Tuesday, May 09, 2006


“You have to stop.”

K found herself in a bad situation—the worst kind of situation. And here we were again, sitting in the Punch Tavern on Fleet Street, nursing glasses of red wine while she blinked away the tears that threatened to pool in her huge dark eyes.

“Look at what this is doing to you. You have to just stop.”

“It’s really not his fault. She cheated on him before they were married. She was the one who broke the trust first. He does everything he can to stay faithful to her. She treats him like shit, doesn’t let him go out at all, always nagging…”

It’s then that I have to conjure every fragment of self-control not to lunge across the table, send wine glasses and ashtrays flying into needles of shattered glass on the hardwood floor, and throttle her.


“I know I have to cut him off,” her eyes drop.

“No. Stop. Stop making excuses for him.”

It’s the defense mechanism that kicks in. No one wants to admit the mistake they know they are making. Especially when that mistake isn’t their own, but them becoming the puppet while someone else makes theirs. So they deny. They justify. Anything to convince themselves that this all makes sense.

I have initially listened to the excuses with an understanding nod. After all, there might be some credibility to them. But after weeks of it, it becomes increasingly clear to me, the outsider whose vision isn’t blurred by the emotions that come with involvement, that they’re empty promises. Methadone, weaning someone off an addiction, nursing them onto something just as bad.

“She’s just got this weird problem, you know. I know that she really cares and wants this to work, but she’s got these commitment issues…”


The ridiculousness of the situation is so obvious from where you stand on the sidelines. But what happens when you, the constant voice of reason who rolls your eyes every time one of your friends launches into one of their spiels, suddenly find yourself knee-deep? What happens when you get that new job, saunter into work your first day, pound out data analysis at lightening speed, and your new boss comes back from his business trip in all his young, sexy, intelligent, successful, witty, easygoing—perfect—glory? What happens when you’re face-to-face with the exception to the rule?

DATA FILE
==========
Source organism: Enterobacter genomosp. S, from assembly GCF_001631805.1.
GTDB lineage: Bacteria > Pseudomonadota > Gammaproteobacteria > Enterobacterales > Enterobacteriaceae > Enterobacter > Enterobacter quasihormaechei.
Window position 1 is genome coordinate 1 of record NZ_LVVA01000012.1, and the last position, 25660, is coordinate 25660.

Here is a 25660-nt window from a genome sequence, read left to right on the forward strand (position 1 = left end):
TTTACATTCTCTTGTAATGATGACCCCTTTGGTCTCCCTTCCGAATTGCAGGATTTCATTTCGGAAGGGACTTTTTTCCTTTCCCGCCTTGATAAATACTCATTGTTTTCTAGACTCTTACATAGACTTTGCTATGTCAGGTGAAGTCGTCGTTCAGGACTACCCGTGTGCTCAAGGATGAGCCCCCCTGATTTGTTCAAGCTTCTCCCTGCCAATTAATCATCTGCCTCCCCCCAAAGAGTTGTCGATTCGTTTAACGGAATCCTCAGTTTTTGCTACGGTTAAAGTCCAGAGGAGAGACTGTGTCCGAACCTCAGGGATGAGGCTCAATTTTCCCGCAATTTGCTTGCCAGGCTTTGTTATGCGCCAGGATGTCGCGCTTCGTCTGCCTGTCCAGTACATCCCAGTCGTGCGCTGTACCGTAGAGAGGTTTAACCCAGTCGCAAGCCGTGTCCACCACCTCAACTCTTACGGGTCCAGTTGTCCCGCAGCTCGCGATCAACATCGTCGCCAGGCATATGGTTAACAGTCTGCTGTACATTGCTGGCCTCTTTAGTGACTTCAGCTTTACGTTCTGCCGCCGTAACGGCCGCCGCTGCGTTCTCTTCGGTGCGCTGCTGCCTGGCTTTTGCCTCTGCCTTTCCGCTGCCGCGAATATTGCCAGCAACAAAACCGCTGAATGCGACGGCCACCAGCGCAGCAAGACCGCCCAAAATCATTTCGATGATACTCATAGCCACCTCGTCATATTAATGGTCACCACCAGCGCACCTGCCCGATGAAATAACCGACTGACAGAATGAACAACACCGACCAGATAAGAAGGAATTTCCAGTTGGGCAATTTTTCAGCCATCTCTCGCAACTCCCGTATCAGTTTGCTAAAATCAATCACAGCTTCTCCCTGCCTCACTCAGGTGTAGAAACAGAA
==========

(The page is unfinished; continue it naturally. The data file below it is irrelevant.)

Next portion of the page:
You tumble. The day you go out for drinks with coworkers and one drink becomes five pitchers. You stand outside with him, smoking a cigarette and the beer drowns his professionalism and he confirms that months of finding excuses to ask him work-related questions, pretending you flubbed your timesheet so he can sign another one for you, reducing yourself to a giggling high-schooler with an adolescent crush on her Chemistry teacher, hasn’t been for naught. You run home screaming, skip around your room talking to yourself, find your cheeks in a perpetual pink flush for the next three days. The indifference that has become so characteristic of your personality falters, and suddenly you care.

You make The Mistake.

You become like a dog, hungrily devouring the crumbs that he drops you long after you know everything else is gone. The one phone call before you leave for London, the one email when he actually does go through with that job transfer to England—I’m trying to find some time to visit London, I really should since it’s so close, but I’ve been really busy. And despite your best efforts to discourage yourself, shut the book and accept that it’s finished, you still turn back. And the weeks without are negated in an instant by one sentence, another excuse.

“So what’s happening with The Mistake? He visit you yet?”

“No, but you know, he’s been really busy. Just took over a new position, adjusting to the new job, settling into a new country. He’s started sailing and stuff on the weekends too. His schedule’s really hectic because he’s so ambitious, but that’s one of the things I like the most about him…”

There’s the sympathetic nod you’re so accustomed to giving, never receiving. And you find yourself sitting alone in an empty room in a city you don’t know, waiting.

For what?

Eventually, I’m on a flight back to New York City, squirming with anxiety at being thrown 30,000 feet into the air, and I find my thoughts wandering to what he’s been up to for the last three months. How the job’s going, whether or not the sailing worked out, trying to smother the image of him possibly with someone new—some British floozy with long legs and mousey hair who doesn’t pronounce her ‘r’s when they fall in the middle of words. Haven’t mentioned him for two months and no one has asked.

Now, months later, thoughts randomly find their way into my mind—I wonder if he’s still in England?—but the excuses are long gone. From both sides. You had no intention of following through with any of your promises. Despite my better judgment, I bought in and let you get under my skin. You were aloof. I got clingy, acted creepy. You were sometimes unnecessarily cruel, used me to stroke your ego. I made excuses for you.

But now, I’m through.



Blogger alcoholic poet said...

those kinds of situations can be humbling, even embarrassing to look back on, but are a necessary learning experience i think.

a lot of us have been there. it's okay. so long as we don't go back.

i love the way you write L.

3:52 PM  
Blogger Stuck Young said...

Good for you, L. I agree with Alcoholic Poet; you're a great writer.

9:54 PM  
Blogger The Doorman said...

You're such a strong woman! Post more stuff like this! So empowering...


11:52 PM  
Blogger CEO of the World said...

At least I don't cry every time someone tells me I suck.


9:34 AM  
Blogger The Doorman said...

I'll drop off my laundry in the morning. Can you have it done by 9 on Friday?

2:05 AM  

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